The winter’s cold is biting, creeping underneath the multitude of layers he’s draped over himself, wrapping around his bones stealthily. It began snowing over half an hour ago, light flecks paling his skin and sitting on his hair like particularly annoying dandruff before melting into the tufts.

He wraps the crimson cloak around him tighter. Its wool previously shielded him from most of the cold, yet the wind has picked up now, has begun an eerie song in his ears that will soon turn into a howl.

The snow intensifies, fall like rapid rain. The clouds above him are heavy, thick with burden that has to come down to earth, great off-white blankets covering most of the sky’s blue-grey hue. His heart sinks as the snowfall beats down on him, teeth chattering. He still has a long way to go before getting home. He only thought to go up the mountain because the skies were so clear this morning, no one thought it’d be dangerous.

Gritting his teeth, he continues climbing down for who knows how long. Eventually, his fingers stay clenched around his cloak. It hurts to move them, they’re too cold. Looking down at them, he’s horrified to find the shade of his skin transitioning to a purplish color. His legs shake, each step heavier than the previous one. He stumbles, almost falls but refuses to. He’s not sure he would be able to get up.

The wolf is next to him, accompanying him as he usually does. His fur is more white than black now, a layer of snow having settled on him. It’s nothing short of majestic. He runs in front of him, and for a terrible moment, Oikawa has the scariest thought, that the wolf is leaving him. But no, he just comes in front of him and moves, a full body shake passing through him to toss most of the snow from his back. Then, he crouches low in front of his feet. At Oikawa’s inaction, the wolf pokes at his own shoulder with its snout. He curves his back even more.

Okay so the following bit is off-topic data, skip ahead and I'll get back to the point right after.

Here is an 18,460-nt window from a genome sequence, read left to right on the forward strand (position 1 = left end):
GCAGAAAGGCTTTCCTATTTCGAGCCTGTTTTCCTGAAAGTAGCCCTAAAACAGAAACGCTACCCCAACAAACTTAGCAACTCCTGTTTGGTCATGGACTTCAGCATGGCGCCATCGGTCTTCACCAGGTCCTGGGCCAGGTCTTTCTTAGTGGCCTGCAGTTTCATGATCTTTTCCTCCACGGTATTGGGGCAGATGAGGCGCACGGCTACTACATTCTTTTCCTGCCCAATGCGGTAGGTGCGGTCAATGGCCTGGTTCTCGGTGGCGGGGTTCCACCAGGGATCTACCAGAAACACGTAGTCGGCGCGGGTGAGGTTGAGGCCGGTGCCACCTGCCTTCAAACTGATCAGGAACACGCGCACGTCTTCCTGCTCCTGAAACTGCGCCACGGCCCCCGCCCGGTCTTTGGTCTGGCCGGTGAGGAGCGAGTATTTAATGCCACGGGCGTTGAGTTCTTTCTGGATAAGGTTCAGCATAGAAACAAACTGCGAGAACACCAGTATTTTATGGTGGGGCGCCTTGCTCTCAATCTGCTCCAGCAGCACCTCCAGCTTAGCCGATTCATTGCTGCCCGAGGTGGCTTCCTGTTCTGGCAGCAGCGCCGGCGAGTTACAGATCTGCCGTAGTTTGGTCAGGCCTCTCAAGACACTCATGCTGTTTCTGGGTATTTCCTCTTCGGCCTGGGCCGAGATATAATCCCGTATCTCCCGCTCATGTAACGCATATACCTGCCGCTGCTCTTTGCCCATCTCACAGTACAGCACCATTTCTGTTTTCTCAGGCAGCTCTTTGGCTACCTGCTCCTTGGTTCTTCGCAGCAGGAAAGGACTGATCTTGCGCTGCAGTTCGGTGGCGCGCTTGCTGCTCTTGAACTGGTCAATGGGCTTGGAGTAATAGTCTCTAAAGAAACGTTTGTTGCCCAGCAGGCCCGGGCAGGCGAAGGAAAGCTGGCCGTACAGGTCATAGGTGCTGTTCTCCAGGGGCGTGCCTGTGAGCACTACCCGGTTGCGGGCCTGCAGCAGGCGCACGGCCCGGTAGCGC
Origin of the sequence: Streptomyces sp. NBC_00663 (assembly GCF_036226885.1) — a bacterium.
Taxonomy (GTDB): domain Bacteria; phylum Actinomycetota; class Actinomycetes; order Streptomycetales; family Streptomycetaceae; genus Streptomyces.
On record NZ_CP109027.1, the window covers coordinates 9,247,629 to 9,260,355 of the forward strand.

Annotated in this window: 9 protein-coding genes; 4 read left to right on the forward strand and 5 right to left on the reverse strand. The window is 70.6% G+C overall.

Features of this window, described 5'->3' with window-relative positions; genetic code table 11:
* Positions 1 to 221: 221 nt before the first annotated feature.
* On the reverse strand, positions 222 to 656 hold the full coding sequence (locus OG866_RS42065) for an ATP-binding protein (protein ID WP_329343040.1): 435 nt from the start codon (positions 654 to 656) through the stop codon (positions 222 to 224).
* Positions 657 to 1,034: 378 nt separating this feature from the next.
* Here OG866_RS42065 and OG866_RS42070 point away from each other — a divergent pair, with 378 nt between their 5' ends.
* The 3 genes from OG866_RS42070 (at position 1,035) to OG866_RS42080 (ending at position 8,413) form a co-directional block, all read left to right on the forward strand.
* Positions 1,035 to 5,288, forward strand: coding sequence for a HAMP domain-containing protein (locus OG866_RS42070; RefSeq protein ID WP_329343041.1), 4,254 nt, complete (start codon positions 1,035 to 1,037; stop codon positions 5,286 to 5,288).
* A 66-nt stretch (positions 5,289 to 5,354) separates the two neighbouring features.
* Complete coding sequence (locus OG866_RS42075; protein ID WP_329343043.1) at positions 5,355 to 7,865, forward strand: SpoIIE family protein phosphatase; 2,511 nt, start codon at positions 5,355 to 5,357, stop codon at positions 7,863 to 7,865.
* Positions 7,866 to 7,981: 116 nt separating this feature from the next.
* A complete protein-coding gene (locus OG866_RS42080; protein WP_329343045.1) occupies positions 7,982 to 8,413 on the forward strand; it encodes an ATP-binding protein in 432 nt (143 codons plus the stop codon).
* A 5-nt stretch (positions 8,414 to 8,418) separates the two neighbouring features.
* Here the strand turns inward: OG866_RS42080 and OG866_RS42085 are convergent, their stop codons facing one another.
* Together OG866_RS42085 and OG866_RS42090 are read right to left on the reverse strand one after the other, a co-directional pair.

Hop on.

He obeys in slow motions, straddling the wolf’s back. Carefully, he unclenches the fingers in his right hand, stretches them out in tiny curves, and pries open the fingers of his left hand.

“Um. . .should I hold on somewhere?” His voice comes out hoarse. He hasn’t spoken in hours, and his water finished a while ago.

The wolf’s eyes tell him, ‘You better.’

So he grips the fur at the nape of his neck, black tufts soft between his knuckles.

The wolf lifts to his regular stance and god, Oikawa realizes how big an animal he is. Oikawa’s weight doesn’t even seem to register.

Then the wolf runs.

If his throat didn’t hurt, Oikawa would be screaming. They rush down the mountain like the wind, trees passing by in an almost blur. His stomach has tied itself into seven different knots, especially as he takes in the branches spreading around him, but the wolf seems to have the perfect awareness as to where exactly Oikawa is, because nothing smacks him in the face. In fact, nothing even touches him, save for the still falling snow.

Once they’re on sea level, though, the wolf does not head toward Oikawa’s home, even though he knows full well where it is. Instead, he turns around, taking a path unknown to Oikawa.

He doesn’t panic, however, despite the unfamiliar route; either way, everything is covered in a blinding white blanket. Plus, he trusts him.

They end up in a cave, a giant mouth yawning awake, gaping inward. The wind is blowing toward the opposite direction, so it looks dry, no melted snow sticking to the ground. It’s big, big enough that Oikawa can’t touch its ceiling with his fingers, not even while riding. The wind’s howl is muted here, and the difference in temperature is noticeable.